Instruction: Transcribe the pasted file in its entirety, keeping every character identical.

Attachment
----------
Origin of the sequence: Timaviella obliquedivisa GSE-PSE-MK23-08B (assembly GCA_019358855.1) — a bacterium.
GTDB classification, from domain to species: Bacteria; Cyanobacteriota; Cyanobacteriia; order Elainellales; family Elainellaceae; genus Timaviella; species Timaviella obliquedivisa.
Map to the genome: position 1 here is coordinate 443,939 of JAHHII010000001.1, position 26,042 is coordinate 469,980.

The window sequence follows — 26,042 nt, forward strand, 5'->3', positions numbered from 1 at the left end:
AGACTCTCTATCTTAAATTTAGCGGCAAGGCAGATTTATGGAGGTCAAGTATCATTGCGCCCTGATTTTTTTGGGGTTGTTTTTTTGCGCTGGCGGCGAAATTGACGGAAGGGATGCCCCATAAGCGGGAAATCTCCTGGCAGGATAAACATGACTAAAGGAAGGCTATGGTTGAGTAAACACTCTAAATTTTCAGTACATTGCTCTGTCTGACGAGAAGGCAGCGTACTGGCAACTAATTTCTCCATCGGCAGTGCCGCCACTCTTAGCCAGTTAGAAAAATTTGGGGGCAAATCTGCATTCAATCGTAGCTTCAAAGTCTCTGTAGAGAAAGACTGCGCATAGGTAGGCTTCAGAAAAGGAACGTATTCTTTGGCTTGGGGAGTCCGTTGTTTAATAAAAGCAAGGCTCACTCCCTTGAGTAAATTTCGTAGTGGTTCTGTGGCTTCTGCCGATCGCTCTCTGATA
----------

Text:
Origin of the sequence: Timaviella obliquedivisa GSE-PSE-MK23-08B (assembly GCA_019358855.1) — a bacterium.
GTDB classification, from domain to species: Bacteria; Cyanobacteriota; Cyanobacteriia; order Elainellales; family Elainellaceae; genus Timaviella; species Timaviella obliquedivisa.
Map to the genome: position 1 here is coordinate 443,939 of JAHHII010000001.1, position 26,042 is coordinate 469,980.

The window sequence follows — 26,042 nt, forward strand, 5'->3', positions numbered from 1 at the left end:
AGACTCTCTATCTTAAATTTAGCGGCAAGGCAGATTTATGGAGGTCAAGTATCATTGCGCCCTGATTTTTTTGGGGTTGTTTTTTTGCGCTGGCGGCGAAATTGACGGAAGGGATGCCCCATAAGCGGGAAATCTCCTGGCAGGATAAACATGACTAAAGGAAGGCTATGGTTGAGTAAACACTCTAAATTTTCAGTACATTGCTCTGTCTGACGAGAAGGCAGCGTACTGGCAACTAATTTCTCCATCGGCAGTGCCGCCACTCTTAGCCAGTTAGAAAAATTTGGGGGCAAATCTGCATTCAATCGTAGCTTCAAAGTCTCTGTAGAGAAAGACTGCGCATAGGTAGGCTTCAGAAAAGGAACGTATTCTTTGGCTTGGGGAGTCCGTTGTTTAATAAAAGCAAGGCTCACTCCCTTGAGTAAATTTCGTAGTGGTTCTGTGGCTTCTGCCGATCGCTCTCTGATA